Ford Nation Quietly Removes ‘Good’ From Doug’s Old Boy Status

Doug Ford, seen here trying to find the exit. 

Doesn’t mean anything,” said an embattled Doug Ford, as he waved his way through a thicket of reporters early Tuesday morning, on his way to collect his copy of the Toronto Sun from the foot of the drive, looking like a man clearing cobwebs in a forest he planted, but still can’t find his way out of. 

“Yes, I’m an old boy, that is factually accurate,” said Ford, the plush hem of his bathrobe waving ever-so-slightly in the first hints of a fresh breeze blowing out of the please-no-don’t-elect-this-man-dear-god-how-did-this-happen.

“And I’ve been a good old boy since the day I was born,” the potential premier (!?!?!?) continued, shouting over a passing garbage truck. “If people want to just up and drop the ‘good’ part of that simply because of some made-up lawsuit that -“

“Just happens to match all the available evidence,” loudly added a cyclist, as she rode by the crowded driveway, causing reporters to turn and news cameras to pan.

“And rings true like a lucky horseshoe hitting the post squarely,” said a man walking his dog on the otherwise deserted suburban street.

“And is being filed by the widow of the brother whose coattails you rode to the spot you are currently standing in,” threw in a particularly alert-looking squirrel.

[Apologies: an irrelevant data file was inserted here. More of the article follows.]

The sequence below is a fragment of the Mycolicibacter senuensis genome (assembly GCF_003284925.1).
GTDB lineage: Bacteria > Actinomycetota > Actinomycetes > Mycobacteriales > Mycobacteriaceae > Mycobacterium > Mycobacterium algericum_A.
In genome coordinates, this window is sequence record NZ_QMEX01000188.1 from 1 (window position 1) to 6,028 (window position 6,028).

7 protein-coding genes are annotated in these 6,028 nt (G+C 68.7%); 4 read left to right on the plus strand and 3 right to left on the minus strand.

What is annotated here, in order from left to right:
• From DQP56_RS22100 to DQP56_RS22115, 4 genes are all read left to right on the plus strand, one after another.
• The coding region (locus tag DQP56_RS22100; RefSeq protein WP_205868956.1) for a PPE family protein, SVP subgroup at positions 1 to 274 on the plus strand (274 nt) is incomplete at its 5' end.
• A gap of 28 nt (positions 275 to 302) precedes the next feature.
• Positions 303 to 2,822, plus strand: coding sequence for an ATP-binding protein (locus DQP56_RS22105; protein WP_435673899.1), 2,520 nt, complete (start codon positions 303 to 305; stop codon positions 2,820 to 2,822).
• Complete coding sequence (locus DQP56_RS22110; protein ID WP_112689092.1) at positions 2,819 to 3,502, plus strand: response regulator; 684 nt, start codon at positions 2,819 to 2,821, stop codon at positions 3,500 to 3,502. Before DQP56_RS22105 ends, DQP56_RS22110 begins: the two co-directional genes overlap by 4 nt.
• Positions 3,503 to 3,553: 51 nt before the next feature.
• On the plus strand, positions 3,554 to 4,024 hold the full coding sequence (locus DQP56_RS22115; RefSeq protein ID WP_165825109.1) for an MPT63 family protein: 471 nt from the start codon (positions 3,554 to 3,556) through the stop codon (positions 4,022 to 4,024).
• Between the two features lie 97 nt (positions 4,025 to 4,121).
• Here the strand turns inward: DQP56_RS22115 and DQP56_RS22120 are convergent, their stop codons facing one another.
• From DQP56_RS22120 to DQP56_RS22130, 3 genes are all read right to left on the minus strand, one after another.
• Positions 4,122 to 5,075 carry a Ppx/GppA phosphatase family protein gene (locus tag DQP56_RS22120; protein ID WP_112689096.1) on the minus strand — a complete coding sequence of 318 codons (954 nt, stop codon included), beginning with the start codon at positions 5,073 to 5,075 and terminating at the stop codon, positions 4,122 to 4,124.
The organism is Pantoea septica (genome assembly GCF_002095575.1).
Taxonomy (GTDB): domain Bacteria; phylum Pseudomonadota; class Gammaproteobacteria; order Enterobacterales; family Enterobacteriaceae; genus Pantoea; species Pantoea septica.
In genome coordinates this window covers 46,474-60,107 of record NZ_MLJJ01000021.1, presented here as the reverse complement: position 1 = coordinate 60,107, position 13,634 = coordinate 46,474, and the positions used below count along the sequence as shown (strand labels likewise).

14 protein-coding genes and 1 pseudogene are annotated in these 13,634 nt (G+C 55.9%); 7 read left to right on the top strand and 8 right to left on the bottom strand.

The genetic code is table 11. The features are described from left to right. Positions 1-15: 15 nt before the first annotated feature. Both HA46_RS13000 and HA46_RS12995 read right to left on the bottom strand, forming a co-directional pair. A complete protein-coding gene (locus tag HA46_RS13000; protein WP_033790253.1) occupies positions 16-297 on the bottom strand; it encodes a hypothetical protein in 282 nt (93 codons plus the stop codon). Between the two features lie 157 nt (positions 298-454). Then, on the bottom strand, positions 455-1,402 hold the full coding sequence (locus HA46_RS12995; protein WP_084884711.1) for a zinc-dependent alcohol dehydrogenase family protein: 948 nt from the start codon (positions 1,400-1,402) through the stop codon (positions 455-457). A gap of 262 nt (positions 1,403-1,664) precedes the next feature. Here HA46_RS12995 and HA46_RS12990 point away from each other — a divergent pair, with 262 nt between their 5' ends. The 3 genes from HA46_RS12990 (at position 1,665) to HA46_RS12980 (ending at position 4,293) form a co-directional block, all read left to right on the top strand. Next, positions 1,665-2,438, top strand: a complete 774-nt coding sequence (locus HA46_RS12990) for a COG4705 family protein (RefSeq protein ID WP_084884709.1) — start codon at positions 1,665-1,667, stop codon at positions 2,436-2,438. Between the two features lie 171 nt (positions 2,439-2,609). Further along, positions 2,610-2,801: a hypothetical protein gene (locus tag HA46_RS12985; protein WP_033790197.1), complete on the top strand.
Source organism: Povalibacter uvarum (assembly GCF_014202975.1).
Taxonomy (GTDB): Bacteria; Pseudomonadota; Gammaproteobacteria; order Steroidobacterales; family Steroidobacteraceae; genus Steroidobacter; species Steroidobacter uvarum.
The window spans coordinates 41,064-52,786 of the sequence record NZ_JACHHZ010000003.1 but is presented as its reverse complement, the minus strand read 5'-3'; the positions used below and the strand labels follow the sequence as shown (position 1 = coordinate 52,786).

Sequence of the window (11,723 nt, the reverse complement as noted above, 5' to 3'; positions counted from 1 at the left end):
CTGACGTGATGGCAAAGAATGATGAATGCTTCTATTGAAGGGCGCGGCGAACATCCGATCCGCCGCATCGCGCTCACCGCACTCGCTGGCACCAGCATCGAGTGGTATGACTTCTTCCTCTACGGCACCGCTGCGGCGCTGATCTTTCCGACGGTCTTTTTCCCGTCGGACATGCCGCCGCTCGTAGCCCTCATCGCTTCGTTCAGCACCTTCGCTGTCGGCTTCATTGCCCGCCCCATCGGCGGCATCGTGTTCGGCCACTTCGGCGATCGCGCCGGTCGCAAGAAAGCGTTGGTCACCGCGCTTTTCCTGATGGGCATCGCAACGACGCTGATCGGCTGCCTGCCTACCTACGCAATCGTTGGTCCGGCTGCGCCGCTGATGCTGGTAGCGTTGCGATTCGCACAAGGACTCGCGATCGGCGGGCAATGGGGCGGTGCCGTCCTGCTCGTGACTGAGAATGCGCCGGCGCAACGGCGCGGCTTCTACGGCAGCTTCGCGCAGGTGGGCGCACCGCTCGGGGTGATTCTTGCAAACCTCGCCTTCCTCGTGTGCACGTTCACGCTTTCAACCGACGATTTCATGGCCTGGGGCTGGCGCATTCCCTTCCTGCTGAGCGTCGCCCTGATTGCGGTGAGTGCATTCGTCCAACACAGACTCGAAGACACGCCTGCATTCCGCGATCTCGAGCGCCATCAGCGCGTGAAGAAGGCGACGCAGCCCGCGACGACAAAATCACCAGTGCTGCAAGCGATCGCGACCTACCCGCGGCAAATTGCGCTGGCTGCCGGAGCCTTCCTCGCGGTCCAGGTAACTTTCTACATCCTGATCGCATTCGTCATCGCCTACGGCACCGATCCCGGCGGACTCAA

Ford shook his head, and ran a hand through his gel. “Jeez Louise. Well then fine, call me Old Boy then, I don’t care. Just don’t call me late for making a hash of a provincial election.”

The allegations against the candidate – that he bilked his sister-in-law and her children out of their inheritance by a combination of greed and financial mismanagement (which, in a strange twist, are the precise complaints he has against the Liberal party) come at an awkward time; just as a substantial part of the province is psyching themselves up to smash their toe with a hammer in show Kathleen Wynne just how sad she made them.

“Yeah,” says a man with the words ‘Ford,’ and ‘Nation,’ sharpied on each of his white trainers. “Was he fit to be premier? Maybe sure. But is he fit to be a brother-in-law eh? Boy I don’t know.”


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